Our brain is the instrument of memory: memory of things that have happened, experience, and so on, the whole background of memory. Memory arises from knowledge, from experience right? So experience, knowledge, memory, and the response of memory is thought

Time and thought are the same, they are not two separate movements. See this fact, this actuality, that time and thought, time-thought, are the root of fear just observe it in yourself. Don’t move away from the reality of it, from the truth of it that fear is caused by time and thought. Hold it, remain with it, don’t run away from it. It is so. Then it is like holding a precious jewel in your hand. You see all the beauty of that jewel.

Then you will see for yourself that fear psychologically completely ends.

(Talk 1, Washington D.C. 1985)

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[quote=“James, post:1, topic:2667”]
K. Don’t move away from the reality of it, from the truth of it that fear is caused by time and thought. Hold it, remain with it, don’t run away from it. It is so. Then it is like holding a precious jewel in your hand. You see all the beauty of that jewel.
Then you will see for yourself that fear psychologically completely ends.

I have to attend an event. I start to think of how it will be, how I will be etc…images arise of possibilities. If they are pleasant, I look forward to attending. If they are negative, there is fear, dread. Imagining the future is a survival technique for the body, to keep it safe. And for the ‘self’ it is also a survival technique: how will I do, how will I come across?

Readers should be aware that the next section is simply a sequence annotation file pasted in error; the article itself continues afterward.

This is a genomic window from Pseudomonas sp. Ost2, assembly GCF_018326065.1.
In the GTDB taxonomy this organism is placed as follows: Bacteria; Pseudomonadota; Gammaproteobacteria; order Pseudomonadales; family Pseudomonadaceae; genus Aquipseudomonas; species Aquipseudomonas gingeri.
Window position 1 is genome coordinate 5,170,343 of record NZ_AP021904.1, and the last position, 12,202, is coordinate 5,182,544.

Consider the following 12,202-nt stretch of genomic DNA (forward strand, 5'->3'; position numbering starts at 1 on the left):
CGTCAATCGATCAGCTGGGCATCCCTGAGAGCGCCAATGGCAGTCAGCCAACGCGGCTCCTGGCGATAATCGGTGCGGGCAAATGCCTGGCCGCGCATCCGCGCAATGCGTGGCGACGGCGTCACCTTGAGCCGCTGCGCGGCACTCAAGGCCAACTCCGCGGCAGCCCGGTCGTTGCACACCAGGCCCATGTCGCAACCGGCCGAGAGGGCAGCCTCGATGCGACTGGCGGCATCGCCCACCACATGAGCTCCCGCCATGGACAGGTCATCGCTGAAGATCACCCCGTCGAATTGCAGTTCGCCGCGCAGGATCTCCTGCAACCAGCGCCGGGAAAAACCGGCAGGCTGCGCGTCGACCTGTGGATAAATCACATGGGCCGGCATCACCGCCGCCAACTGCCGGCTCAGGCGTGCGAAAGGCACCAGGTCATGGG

We are conditioned to be ‘confident’.
K.”A confident man is a dead human being.”

Yes. So I’m wondering if all psychological thought has this temporal aspect?

Do all psychological thoughts involve projecting from the past into the present or the future?

I can see, for instance, in the case of desire: desire is a sensation that the mind recognises as pleasant, and wishes to continue into the future.

Fear is a sensation that the mind recognises as unpleasant, that it wishes not to recur in the future.

The very wishing is the activity of thought-time

Stage fright can be paralyzing. The image is that you will fail and you can actually become physically sick. Why does K refer to it as a ‘jewel’?

Yes - stage fright or fear of public speaking are real curses (as I know for myself)!

I think the ‘jewel’ reference is not so much the sickly sensation of fear (!) - though this may be a part of it - but rather concerns the wholeness of the process of fear, seeing the mechanics of fear as a whole.

So, K says:

It is this, he says, which is a jewel.